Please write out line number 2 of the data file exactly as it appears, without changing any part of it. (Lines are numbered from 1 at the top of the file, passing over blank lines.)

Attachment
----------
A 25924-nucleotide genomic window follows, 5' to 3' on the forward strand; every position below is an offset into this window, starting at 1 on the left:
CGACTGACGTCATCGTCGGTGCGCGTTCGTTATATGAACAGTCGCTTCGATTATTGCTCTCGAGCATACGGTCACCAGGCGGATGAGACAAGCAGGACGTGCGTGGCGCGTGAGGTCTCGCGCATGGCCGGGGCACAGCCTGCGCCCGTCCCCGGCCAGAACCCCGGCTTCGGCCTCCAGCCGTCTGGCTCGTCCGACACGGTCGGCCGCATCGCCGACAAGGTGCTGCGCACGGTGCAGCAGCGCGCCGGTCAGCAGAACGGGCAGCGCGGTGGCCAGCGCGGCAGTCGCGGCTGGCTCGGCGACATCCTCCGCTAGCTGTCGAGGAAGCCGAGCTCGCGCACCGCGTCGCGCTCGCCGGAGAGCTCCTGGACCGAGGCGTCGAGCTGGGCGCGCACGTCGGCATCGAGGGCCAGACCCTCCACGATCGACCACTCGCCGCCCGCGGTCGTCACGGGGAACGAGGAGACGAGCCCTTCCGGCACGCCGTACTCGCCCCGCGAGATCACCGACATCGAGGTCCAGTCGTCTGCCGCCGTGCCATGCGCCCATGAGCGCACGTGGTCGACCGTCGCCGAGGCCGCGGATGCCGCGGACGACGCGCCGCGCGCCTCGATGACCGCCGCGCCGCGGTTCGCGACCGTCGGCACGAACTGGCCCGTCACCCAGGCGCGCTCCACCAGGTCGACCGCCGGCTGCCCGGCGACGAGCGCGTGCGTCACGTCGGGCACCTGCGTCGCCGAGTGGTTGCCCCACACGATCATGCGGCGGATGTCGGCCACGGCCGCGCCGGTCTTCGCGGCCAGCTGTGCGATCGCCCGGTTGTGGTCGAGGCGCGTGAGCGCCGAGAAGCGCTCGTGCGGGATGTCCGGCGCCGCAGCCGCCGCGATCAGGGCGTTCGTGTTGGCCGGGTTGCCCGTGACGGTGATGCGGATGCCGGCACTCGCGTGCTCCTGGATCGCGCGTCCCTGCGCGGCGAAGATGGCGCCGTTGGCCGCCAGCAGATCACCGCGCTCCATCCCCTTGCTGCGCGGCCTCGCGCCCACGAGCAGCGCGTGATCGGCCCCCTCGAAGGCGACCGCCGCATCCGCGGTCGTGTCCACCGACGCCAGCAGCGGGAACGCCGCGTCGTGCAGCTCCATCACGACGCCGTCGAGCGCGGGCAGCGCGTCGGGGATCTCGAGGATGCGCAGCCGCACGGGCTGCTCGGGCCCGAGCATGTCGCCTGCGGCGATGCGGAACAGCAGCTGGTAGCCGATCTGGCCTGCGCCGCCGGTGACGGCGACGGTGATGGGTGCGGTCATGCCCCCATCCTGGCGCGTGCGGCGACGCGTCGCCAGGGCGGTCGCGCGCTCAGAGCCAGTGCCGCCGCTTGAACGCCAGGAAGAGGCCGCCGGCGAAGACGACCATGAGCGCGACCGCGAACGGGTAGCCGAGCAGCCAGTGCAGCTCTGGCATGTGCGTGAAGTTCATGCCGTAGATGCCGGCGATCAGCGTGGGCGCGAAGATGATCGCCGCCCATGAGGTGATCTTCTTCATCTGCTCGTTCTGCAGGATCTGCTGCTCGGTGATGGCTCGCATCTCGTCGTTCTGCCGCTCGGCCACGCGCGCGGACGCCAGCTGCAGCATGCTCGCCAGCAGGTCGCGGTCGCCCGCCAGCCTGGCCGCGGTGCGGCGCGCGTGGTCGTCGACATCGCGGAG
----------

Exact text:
CGACTGACGTCATCGTCGGTGCGCGTTCGTTATATGAACAGTCGCTTCGATTATTGCTCTCGAGCATACGGTCACCAGGCGGATGAGACAAGCAGGACGTGCGTGGCGCGTGAGGTCTCGCGCATGGCCGGGGCACAGCCTGCGCCCGTCCCCGGCCAGAACCCCGGCTTCGGCCTCCAGCCGTCTGGCTCGTCCGACACGGTCGGCCGCATCGCCGACAAGGTGCTGCGCACGGTGCAGCAGCGCGCCGGTCAGCAGAACGGGCAGCGCGGTGGCCAGCGCGGCAGTCGCGGCTGGCTCGGCGACATCCTCCGCTAGCTGTCGAGGAAGCCGAGCTCGCGCACCGCGTCGCGCTCGCCGGAGAGCTCCTGGACCGAGGCGTCGAGCTGGGCGCGCACGTCGGCATCGAGGGCCAGACCCTCCACGATCGACCACTCGCCGCCCGCGGTCGTCACGGGGAACGAGGAGACGAGCCCTTCCGGCACGCCGTACTCGCCCCGCGAGATCACCGACATCGAGGTCCAGTCGTCTGCCGCCGTGCCATGCGCCCATGAGCGCACGTGGTCGACCGTCGCCGAGGCCGCGGATGCCGCGGACGACGCGCCGCGCGCCTCGATGACCGCCGCGCCGCGGTTCGCGACCGTCGGCACGAACTGGCCCGTCACCCAGGCGCGCTCCACCAGGTCGACCGCCGGCTGCCCGGCGACGAGCGCGTGCGTCACGTCGGGCACCTGCGTCGCCGAGTGGTTGCCCCACACGATCATGCGGCGGATGTCGGCCACGGCCGCGCCGGTCTTCGCGGCCAGCTGTGCGATCGCCCGGTTGTGGTCGAGGCGCGTGAGCGCCGAGAAGCGCTCGTGCGGGATGTCCGGCGCCGCAGCCGCCGCGATCAGGGCGTTCGTGTTGGCCGGGTTGCCCGTGACGGTGATGCGGATGCCGGCACTCGCGTGCTCCTGGATCGCGCGTCCCTGCGCGGCGAAGATGGCGCCGTTGGCCGCCAGCAGATCACCGCGCTCCATCCCCTTGCTGCGCGGCCTCGCGCCCACGAGCAGCGCGTGATCGGCCCCCTCGAAGGCGACCGCCGCATCCGCGGTCGTGTCCACCGACGCCAGCAGCGGGAACGCCGCGTCGTGCAGCTCCATCACGACGCCGTCGAGCGCGGGCAGCGCGTCGGGGATCTCGAGGATGCGCAGCCGCACGGGCTGCTCGGGCCCGAGCATGTCGCCTGCGGCGATGCGGAACAGCAGCTGGTAGCCGATCTGGCCTGCGCCGCCGGTGACGGCGACGGTGATGGGTGCGGTCATGCCCCCATCCTGGCGCGTGCGGCGACGCGTCGCCAGGGCGGTCGCGCGCTCAGAGCCAGTGCCGCCGCTTGAACGCCAGGAAGAGGCCGCCGGCGAAGACGACCATGAGCGCGACCGCGAACGGGTAGCCGAGCAGCCAGTGCAGCTCTGGCATGTGCGTGAAGTTCATGCCGTAGATGCCGGCGATCAGCGTGGGCGCGAAGATGATCGCCGCCCATGAGGTGATCTTCTTCATCTGCTCGTTCTGCAGGATCTGCTGCTCGGTGATGGCTCGCATCTCGTCGTTCTGCCGCTCGGCCACGCGCGCGGACGCCAGCTGCAGCATGCTCGCCAGCAGGTCGCGGTCGCCCGCCAGCCTGGCCGCGGTGCGGCGCGCGTGGTCGTCGACATCGCGGAG